Since Wilder’s books were based on her childhood near Independence, Kansas, a first guess might be that the Salem referenced in this line is either Salem, Oklahoma, or Salem, Missouri. They are both more than 300 miles from Independence, but they are the closer than any of the more than 20 other Salems.
A landlocked Salem, however, would be a poor guess, as the gold seeker of the song traveled to California by boat. Clearly a miner setting off from the Midwest would have taken an overland route to the West Coast. This logic also allows us to cross off the Salems in Arkansas, Illinois, Indiana, Iowa, Nebraska, New Mexico, Ohio, South Dakota, Utah, and Wisconsin. Salem, Kentucky, and Salem, West Virginia, would also seem unlikely.
That leaves us with the Salems located in Alabama, Connecticut, Georgia, Massachusetts, Maryland, New Hampshire, New Jersey, New York, North Carolina, Oregon, South Carolina, and Virginia. We can probably eliminate Oregon; the city was founded in 1842, less than a decade before the Gold Rush, and the dramatic lines in subsequent verses would hardly describe a quick sail down the West Coast.
Among the remaining candidates, Salem, Massachusetts, is the safest guess. Thanks to the witch trials of 1692, it was the most famous Salem in America. It is also a port city, and Salem port records (kept for a time by ) reveal that ships did leave the port filled with prospectors headed for California in 1849.
With my wash pan on my knee.
If this miner were like most, he would have quickly abandoned his wash pan for more efficient ways of finding gold.
This line conjures up a familiar gold mining image: the solitary miner working a creek with a pan. By gently swirling a pan filled with water and river bottom dirt, the gold, heavier than the pebbles that surrounded it, would remain in the pan as the worthless materials washed over its edge.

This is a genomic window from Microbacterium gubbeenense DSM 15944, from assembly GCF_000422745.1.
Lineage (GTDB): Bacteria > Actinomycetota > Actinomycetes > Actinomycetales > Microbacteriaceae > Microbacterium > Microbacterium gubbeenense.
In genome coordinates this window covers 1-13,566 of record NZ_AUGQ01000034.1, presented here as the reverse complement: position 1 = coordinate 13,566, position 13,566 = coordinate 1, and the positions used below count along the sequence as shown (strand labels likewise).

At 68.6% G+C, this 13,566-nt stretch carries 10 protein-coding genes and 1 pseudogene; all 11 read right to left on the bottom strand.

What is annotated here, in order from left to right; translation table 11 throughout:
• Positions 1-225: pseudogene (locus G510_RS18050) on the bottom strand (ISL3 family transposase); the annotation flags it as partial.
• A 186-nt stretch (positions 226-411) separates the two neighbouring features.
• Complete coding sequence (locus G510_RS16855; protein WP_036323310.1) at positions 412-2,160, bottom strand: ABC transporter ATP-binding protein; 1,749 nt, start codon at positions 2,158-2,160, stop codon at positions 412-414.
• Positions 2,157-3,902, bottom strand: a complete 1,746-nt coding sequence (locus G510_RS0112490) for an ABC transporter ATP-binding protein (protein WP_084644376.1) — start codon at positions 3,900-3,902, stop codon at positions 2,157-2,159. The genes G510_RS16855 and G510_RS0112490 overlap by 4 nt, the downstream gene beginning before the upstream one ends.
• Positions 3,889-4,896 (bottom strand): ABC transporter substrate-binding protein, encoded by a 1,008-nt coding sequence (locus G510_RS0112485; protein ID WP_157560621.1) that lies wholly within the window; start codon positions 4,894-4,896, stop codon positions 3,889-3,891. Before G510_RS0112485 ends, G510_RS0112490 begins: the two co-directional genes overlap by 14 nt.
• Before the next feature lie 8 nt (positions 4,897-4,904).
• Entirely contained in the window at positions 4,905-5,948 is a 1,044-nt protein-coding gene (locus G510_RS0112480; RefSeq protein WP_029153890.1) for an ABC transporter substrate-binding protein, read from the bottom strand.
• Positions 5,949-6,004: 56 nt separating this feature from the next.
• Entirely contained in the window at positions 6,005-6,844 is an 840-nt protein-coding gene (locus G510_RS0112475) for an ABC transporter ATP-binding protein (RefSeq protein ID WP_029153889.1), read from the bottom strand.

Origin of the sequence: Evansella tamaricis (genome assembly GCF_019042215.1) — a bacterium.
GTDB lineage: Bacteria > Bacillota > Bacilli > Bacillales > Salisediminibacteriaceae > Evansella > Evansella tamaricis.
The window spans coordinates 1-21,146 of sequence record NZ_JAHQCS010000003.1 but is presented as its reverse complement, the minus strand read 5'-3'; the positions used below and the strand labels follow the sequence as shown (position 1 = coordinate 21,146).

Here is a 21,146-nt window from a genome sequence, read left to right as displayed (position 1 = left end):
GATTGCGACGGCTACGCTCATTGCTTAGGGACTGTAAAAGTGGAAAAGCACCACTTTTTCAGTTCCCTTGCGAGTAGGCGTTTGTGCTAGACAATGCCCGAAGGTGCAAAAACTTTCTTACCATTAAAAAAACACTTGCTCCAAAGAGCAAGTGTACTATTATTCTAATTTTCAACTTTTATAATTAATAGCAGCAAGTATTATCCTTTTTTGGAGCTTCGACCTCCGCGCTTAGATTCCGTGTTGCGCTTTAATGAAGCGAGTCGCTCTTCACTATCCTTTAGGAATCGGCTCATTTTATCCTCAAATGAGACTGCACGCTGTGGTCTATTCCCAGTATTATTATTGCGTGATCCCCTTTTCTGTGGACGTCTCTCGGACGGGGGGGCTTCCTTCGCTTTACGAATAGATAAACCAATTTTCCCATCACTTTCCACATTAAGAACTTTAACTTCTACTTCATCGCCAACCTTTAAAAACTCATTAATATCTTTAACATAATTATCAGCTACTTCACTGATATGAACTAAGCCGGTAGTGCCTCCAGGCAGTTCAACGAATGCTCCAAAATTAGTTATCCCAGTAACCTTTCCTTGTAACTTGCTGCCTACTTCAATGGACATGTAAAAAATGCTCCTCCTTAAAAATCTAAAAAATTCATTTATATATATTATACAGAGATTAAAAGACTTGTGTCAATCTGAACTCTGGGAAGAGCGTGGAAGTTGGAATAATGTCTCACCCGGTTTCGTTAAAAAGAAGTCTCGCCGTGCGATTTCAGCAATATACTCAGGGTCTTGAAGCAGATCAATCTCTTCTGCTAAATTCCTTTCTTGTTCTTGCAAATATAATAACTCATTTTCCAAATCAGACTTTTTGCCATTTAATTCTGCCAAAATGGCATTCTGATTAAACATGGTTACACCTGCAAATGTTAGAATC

Many miners did use pans, especially during the early months of the gold rush, but they quickly adopted more efficient methods of locating the precious metal. For example, miners often worked in teams, using rockers or cradles and long toms to separate the gold flakes and nuggets from the pebbles that surrounded them. These simple devices were built on the same premise as the pan: by pouring dirt and water into the contraption, the heavier gold would ultimately sink and be caught on ribs or slats while the other rocks and debris washed away.
This traveling miner was doing one thing right, however: he was bringing his own pan. Many California entrepreneurs quickly learned that the most reliable profits lay in supplying the gold-hungry newcomers. They bought up all of the picks, shovels, and pans and sold them at outrageous mark-ups. A 30¢ metal pan could be sold for as much as $30 to an unprepared greenhorn.